ALBUM REVIEW: Anderson Paak Takes It Home on ‘Oxnard’

Give it time. It’ll grow on you.

Virtuoso singer, rapper and instrumentalist Anderson .Paak is back with his third solo album. Named after his California hometown, Oxnard is his first release on Dr. Dre’s Aftermath label.

Paak’s intoxicating skill, artistry and charisma truly make him a once-in-a-generation talent. If you’ve heard his debut, Venice, his brilliant 2016 breakout, Malibu, or his NxWorries projects with producer Knxledge, you’ll understand why Dre signed him immediately after hearing him. My expectations were sky high for this project, and initially I was disappointed. Dre’s engineering seemed too polished and I missed the rawness of the NxWorries projects. It took a second to shake those distracting preconceptions, but when I finally did, Oxnard sank its hooks into me.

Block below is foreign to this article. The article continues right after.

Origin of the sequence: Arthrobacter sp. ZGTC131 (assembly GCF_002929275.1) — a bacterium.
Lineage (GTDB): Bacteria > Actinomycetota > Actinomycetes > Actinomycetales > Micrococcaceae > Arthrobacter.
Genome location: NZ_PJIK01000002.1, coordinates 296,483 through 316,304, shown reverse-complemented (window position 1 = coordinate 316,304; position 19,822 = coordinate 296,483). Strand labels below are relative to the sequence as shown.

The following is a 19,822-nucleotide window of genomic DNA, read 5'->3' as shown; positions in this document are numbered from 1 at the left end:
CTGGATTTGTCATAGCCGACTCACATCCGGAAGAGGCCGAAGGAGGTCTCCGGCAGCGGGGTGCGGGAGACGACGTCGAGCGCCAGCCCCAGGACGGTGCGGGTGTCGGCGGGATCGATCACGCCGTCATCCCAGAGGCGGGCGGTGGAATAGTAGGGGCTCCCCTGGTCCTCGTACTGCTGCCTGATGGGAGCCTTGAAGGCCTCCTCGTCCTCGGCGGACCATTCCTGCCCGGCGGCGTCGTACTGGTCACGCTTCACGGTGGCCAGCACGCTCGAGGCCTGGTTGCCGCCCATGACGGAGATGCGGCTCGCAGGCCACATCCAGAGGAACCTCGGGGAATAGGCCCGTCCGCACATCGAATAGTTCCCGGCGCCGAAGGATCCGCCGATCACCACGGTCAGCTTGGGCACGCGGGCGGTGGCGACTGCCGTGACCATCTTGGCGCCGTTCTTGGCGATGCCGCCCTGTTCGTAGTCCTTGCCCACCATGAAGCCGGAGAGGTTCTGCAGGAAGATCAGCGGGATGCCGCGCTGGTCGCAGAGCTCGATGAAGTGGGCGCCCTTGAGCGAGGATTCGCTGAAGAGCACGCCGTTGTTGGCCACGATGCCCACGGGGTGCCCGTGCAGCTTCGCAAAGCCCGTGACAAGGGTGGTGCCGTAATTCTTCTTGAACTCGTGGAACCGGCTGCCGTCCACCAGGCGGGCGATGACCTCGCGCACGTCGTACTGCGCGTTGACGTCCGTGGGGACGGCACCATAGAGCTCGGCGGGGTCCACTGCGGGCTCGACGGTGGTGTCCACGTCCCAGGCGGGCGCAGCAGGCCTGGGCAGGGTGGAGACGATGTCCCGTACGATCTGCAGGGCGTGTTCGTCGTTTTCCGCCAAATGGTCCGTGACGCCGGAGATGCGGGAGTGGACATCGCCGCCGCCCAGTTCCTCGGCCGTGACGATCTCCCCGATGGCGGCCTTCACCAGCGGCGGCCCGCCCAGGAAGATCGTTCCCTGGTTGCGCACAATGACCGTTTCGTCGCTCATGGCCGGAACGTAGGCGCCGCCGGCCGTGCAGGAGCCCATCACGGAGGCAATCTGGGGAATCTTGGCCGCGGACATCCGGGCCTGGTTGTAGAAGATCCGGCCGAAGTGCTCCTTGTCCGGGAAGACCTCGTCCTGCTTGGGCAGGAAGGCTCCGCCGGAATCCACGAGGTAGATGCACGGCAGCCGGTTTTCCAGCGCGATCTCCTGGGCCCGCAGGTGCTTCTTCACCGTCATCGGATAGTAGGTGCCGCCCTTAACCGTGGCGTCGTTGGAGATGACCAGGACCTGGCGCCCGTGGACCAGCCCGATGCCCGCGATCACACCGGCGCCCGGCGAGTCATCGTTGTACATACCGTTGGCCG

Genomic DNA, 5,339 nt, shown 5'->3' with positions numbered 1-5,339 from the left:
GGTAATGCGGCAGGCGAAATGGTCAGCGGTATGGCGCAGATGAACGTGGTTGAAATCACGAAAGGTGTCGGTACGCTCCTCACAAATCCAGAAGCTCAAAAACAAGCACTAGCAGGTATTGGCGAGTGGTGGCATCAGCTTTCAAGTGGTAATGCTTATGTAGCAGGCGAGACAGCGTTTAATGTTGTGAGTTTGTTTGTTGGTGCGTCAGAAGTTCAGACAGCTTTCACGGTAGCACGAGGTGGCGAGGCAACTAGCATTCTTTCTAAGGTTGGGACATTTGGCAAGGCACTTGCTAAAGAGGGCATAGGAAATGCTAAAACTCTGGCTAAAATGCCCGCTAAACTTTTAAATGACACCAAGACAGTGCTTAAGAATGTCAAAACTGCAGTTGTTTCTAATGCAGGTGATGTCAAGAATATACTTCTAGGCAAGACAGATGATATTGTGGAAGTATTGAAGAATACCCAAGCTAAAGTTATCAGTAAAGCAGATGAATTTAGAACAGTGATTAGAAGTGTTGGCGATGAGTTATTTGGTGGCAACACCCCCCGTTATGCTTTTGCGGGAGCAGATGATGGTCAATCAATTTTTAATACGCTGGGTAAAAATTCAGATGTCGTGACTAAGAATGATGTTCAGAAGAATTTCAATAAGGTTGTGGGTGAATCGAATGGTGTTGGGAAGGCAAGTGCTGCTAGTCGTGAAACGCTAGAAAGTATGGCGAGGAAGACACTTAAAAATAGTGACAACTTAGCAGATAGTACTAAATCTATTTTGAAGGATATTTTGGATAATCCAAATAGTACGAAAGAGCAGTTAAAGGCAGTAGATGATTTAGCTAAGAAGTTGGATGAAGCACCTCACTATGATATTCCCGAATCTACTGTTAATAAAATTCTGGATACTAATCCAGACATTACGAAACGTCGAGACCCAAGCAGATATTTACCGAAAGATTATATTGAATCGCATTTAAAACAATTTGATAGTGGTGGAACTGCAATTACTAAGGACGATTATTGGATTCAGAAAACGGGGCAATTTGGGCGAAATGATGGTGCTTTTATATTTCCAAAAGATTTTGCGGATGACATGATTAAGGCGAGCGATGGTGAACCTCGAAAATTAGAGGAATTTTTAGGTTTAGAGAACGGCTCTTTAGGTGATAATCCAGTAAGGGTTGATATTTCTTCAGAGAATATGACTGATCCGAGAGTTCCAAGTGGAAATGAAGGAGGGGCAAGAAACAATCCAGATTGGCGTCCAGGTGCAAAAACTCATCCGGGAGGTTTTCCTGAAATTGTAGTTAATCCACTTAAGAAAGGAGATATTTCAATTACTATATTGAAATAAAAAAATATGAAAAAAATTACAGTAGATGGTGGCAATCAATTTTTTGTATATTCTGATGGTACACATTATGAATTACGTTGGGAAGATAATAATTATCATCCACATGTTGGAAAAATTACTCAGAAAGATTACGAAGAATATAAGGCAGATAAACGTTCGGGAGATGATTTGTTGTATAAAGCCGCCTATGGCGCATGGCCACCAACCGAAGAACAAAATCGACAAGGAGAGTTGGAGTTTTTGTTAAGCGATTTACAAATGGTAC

Paak’s interpolation of M.O.P.’s “Ante Up” (“Take chains off / take rings off”) on the track “6 Summers” was the first thing to fully grab my attention, and now the song has grown into a minor obsession. Halfway through the track there’s a transition from a rapped hook to a sung hook that I can’t stop fixating on. With a uniquely soulful twist on G-Funk and a glorious feature from Snoop, “Anywhere” is one of the best songs of the year. On “Cheers,” Q-Tip provides another high point, offering moving memories of his late partner, Phife. J Cole, Pusha T, BJ the Chicago Kid, Kendrick, and the amazing Khadja Bonet also contribute strong features.

Oxnard isn’t perfect. “Mansa Musa” falls flat, and Dre’s own feature is sterile. “Left To Right” is horrendous, but at least it’s the last track. I’m a little salty that the rumor that fellow Oxnard native Madlib would contribute a beat was untrue. These are just minor distractions, though. Oxnard isn’t soulful hip-hop, it’s hip-hop soul, a genre that no one but Anderson .Paak could deliver.

Score: 🏎️🏎️🏎️🏎️/5

Instagram did not return a 200.